More than 100 missing, 14 dead in Taiwan earthquake

TAINAN, Taiwan -- Rescuers were searching late Saturday for more than 100 people still missing after a powerful, shallow earthquake struck southern Taiwan before dawn, causing a high-rise residential building to collapse, killing at least 14 people and injuring hundreds.

See Full Article

Nearly 340 people were rescued from the rubble in Tainan, the city hit worst by the quake. About 2,000 firefighters and soldiers scrambled with ladders, cranes and other equipment to the ruins of the 17-floor residential building, which folded like an accordion onto its side after the quake struck.

  • Canadian citizens in Taiwan requiring emergency consular assistance should contact the Trade Office of Canada in Taipei at +886 (2) 8723-3000 or call the department’s 24/7 Emergency Watch and Response Centre collect at +1 613 996 8885. An email can also be sent to This email address is being protected from spambots. You need JavaScript enabled to view it..

Local authorities said Saturday night that more than 100 people remained missing and that rescuers were racing to find them. Taiwan's official Central News Agency reported that 172 people were missing.

The quake came two days before the start of Lunar New Year celebrations that mark the most important family holiday in the Chinese calendar. The building had 256 registered residents, but far more people could have been inside when it fell because the population might have swelled ahead of the holiday, when families typically host guests.

Local media said the building included a care centre for newborns and mothers, and a newborn was among those killed in the disaster.

Most people were asleep when the magnitude-6.4 earthquake hit at about 4 a.m., 22 miles (35 kilometres) southeast of Yujing. It struck only 6 miles (10 kilometres) underground, according to the U.S. Geological Survey.

Tainan resident Lin Bao-gui, a secondhand car salesman whose cars were smashed when the building collapsed across the street from him, said his house first started "shaking horizontally, then up and down, then a big shake right to left."

"I stayed in my bed but jumped up when I heard a big bang, which was the sound of the building falling," he said.

Rescuer Jian Zhengshun said the rescue work was difficult because part of the building was believed to be buried underground, with the quake loosening the earth. He said rescuers had to clear rubble for passages to reach people who were trapped.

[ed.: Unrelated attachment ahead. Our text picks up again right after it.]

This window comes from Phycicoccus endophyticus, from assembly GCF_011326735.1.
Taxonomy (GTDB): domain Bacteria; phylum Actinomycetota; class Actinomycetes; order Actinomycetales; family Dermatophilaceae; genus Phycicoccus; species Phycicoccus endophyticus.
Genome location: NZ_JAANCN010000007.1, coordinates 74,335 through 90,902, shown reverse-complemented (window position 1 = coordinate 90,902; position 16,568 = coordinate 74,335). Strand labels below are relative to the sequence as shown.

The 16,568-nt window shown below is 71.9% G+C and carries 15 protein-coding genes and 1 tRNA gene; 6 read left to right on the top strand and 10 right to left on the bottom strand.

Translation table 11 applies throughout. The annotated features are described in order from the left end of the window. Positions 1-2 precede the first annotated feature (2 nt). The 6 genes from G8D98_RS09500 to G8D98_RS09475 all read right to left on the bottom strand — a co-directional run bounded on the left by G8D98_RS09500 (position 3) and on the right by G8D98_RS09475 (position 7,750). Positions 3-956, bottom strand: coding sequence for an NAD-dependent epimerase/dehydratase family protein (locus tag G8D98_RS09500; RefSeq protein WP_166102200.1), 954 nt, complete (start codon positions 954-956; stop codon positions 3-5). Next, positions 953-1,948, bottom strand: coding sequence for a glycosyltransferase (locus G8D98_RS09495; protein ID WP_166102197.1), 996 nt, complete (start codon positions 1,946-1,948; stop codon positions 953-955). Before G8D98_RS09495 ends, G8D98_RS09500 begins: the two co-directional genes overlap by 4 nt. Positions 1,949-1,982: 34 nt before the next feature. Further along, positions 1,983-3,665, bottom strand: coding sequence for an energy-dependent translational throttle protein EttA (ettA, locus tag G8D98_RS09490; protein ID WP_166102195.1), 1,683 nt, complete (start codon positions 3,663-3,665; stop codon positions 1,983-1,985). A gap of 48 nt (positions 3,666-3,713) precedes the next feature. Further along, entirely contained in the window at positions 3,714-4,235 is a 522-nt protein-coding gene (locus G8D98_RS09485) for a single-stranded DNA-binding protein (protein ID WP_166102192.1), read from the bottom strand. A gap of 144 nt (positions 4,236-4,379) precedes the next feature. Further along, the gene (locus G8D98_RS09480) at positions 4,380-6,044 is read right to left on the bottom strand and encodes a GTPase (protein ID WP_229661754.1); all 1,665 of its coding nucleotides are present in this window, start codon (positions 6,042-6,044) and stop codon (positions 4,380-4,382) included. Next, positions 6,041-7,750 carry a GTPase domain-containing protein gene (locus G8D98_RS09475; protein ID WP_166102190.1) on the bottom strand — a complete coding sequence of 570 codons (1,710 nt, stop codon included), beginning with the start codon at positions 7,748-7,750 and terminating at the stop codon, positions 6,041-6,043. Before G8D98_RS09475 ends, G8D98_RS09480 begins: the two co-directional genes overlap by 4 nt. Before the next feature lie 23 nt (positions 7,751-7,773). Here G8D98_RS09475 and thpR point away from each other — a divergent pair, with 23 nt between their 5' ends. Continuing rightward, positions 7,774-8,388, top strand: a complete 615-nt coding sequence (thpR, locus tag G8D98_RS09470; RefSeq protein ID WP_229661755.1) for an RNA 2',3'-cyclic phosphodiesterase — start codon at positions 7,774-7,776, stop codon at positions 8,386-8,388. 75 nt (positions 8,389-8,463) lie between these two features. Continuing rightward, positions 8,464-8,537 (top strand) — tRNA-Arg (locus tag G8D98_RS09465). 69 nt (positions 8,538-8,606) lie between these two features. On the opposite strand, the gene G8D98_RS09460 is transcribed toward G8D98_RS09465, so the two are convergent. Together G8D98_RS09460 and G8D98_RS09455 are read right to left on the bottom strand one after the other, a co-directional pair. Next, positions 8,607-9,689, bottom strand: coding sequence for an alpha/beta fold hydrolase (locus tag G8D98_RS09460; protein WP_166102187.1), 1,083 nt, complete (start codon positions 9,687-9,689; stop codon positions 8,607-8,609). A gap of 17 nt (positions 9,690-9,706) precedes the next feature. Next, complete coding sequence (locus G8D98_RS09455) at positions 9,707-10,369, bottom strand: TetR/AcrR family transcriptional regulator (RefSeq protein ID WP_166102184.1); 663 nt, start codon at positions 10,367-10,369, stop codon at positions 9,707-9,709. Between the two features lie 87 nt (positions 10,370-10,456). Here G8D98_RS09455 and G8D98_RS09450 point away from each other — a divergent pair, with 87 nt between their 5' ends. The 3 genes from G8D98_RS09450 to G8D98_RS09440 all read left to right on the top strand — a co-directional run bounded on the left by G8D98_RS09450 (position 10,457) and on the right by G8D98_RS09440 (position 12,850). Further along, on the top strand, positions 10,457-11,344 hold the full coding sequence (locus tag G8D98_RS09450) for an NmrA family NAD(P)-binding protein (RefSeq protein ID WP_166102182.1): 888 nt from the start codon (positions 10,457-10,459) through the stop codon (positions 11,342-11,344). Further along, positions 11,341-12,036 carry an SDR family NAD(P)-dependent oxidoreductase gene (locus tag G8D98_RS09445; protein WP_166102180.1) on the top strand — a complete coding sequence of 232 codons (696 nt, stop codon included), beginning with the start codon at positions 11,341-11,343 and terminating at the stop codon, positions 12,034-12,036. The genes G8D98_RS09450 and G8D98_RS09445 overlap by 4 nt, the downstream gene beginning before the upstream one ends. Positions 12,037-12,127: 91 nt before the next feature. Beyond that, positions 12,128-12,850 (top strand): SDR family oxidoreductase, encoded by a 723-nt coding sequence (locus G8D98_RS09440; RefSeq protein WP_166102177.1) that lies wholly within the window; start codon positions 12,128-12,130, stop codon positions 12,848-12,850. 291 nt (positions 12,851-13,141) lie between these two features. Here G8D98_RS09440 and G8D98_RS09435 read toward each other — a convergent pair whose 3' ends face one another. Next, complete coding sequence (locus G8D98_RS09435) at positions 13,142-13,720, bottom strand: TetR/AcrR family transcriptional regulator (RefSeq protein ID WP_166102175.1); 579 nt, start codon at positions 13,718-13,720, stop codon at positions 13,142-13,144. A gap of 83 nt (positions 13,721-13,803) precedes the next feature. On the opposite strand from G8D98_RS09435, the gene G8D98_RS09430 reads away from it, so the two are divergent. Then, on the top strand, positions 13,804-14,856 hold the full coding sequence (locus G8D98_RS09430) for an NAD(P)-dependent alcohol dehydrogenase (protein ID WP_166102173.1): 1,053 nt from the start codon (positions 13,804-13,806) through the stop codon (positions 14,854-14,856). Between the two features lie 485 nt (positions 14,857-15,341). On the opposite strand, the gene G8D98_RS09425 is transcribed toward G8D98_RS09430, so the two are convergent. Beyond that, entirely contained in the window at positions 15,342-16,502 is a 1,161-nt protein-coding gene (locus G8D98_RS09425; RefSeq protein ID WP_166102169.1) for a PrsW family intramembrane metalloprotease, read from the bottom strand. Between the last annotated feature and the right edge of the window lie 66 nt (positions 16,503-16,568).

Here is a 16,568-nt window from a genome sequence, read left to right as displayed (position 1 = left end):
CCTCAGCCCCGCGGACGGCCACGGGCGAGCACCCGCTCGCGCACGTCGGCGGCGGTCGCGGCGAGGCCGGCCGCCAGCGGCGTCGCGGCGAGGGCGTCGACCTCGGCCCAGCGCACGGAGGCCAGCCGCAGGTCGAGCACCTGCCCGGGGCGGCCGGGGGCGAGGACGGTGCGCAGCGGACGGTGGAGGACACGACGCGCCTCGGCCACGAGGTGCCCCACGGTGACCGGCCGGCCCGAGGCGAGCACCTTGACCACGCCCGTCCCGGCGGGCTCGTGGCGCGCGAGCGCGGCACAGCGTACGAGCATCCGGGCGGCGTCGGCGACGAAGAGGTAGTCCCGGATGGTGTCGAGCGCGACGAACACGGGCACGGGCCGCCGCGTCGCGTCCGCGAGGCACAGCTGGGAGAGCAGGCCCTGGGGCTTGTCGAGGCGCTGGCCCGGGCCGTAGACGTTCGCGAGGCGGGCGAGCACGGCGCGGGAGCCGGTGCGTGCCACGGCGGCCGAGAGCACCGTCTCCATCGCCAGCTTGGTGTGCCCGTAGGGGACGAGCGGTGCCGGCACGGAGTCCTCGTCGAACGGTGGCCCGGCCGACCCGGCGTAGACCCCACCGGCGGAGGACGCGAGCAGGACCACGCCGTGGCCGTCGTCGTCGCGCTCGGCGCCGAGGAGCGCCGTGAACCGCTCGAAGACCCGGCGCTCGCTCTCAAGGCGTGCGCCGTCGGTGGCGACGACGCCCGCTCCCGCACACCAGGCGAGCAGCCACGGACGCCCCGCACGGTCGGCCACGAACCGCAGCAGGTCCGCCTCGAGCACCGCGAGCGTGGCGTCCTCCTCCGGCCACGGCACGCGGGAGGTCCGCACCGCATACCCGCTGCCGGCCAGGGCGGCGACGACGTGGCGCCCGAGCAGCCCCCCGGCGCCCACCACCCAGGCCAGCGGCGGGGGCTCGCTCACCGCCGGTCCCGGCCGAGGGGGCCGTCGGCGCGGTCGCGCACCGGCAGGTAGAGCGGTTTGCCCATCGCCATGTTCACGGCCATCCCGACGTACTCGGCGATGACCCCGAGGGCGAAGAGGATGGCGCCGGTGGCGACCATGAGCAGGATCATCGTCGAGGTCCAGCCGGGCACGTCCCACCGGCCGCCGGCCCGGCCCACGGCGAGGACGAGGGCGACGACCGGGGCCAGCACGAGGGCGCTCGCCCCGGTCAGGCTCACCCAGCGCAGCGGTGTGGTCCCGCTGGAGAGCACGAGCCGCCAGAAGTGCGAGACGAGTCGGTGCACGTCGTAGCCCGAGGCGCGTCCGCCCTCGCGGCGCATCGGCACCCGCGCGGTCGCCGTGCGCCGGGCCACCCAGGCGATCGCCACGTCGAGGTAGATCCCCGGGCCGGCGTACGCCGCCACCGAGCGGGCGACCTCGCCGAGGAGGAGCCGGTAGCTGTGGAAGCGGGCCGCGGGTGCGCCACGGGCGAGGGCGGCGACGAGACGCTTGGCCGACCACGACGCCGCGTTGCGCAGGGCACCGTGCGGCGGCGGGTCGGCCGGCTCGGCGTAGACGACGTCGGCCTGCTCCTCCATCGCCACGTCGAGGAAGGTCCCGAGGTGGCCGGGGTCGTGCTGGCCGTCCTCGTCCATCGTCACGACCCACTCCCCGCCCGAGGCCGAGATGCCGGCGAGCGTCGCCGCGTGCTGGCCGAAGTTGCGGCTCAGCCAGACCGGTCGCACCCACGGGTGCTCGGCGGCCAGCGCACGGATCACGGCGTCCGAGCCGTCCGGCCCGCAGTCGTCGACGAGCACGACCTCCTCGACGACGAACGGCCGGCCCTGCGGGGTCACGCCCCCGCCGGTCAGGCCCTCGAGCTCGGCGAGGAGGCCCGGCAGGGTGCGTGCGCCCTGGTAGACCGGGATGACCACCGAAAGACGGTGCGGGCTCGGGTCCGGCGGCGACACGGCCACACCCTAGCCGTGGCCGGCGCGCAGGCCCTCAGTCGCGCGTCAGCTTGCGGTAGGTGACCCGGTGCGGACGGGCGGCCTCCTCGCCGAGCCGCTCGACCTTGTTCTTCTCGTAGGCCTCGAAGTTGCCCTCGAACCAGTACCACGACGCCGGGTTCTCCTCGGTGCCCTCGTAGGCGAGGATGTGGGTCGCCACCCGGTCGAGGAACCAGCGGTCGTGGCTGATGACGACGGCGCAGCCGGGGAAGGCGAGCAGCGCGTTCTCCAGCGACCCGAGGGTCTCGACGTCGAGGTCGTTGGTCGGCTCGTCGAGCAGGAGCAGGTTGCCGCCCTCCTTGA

Authorities in Tainan said that of the 14 people killed in the quake, 11 were found at the ruins of the fallen building.

Rescuers found the bodies of a 10-day-old infant, three other children and six adults at the collapsed building, Taiwan's emergency management information centre said. One other death was reported at the site, but details were not immediately available.

Authorities said two people were killed by falling objects elsewhere in Tainan. No details were available on the 14th death, reported Saturday night.

Rescuers pulled out at least 247 survivors from the collapsed building, the emergency management information centre said. Throughout Tainan, 334 people were rescued, the city government said.

The information centre said 477 people were injured, with 380 of them discharged from hospitals by Saturday evening.

The Taiwanese news website ET Today reported that a mother and daughter were among the survivors from the building, and that the girl drank her urine while waiting to be rescued, which happened sooner than expected.

Rescuers went apartment to apartment, drawing red circles near windows of apartments they already had searched.

"I went to the top floors of the middle part of the building, where we found five people, one of whom was in bed and already dead," said Liu Wen-bin, a rescuer from Taichung. "Some people were found in the shower, some in the bedroom."

Elsewhere in Tainan, dozens of other people were rescued or safely evacuated from damaged structures or buildings declared unsafe following the quake, including a market and a seven-floor building, authorities said. A bank building also careened, but no one was injured or trapped.

All told, nine buildings collapsed and five careened in Tainan, the emergency management information centre said.

As dawn broke, Taiwanese TV showed survivors being brought gingerly from the high-rise, including an elderly woman in a neck brace and others wrapped in blankets. The trappings of daily life -- a partially crushed air conditioner, pieces of a metal balcony, windows -- lay twisted in rubble.

People with their arms around firefighters were being helped from the building, and cranes were being used to search darkened parts of the structure for survivors.

Men in camouflage, apparently military personnel, marched into one area of collapse carrying large shovels.

The emergency management information centre said 1,236 rescuers from outside Tainan were deployed, including 840 from the army, along with six helicopters and 23 rescue dogs.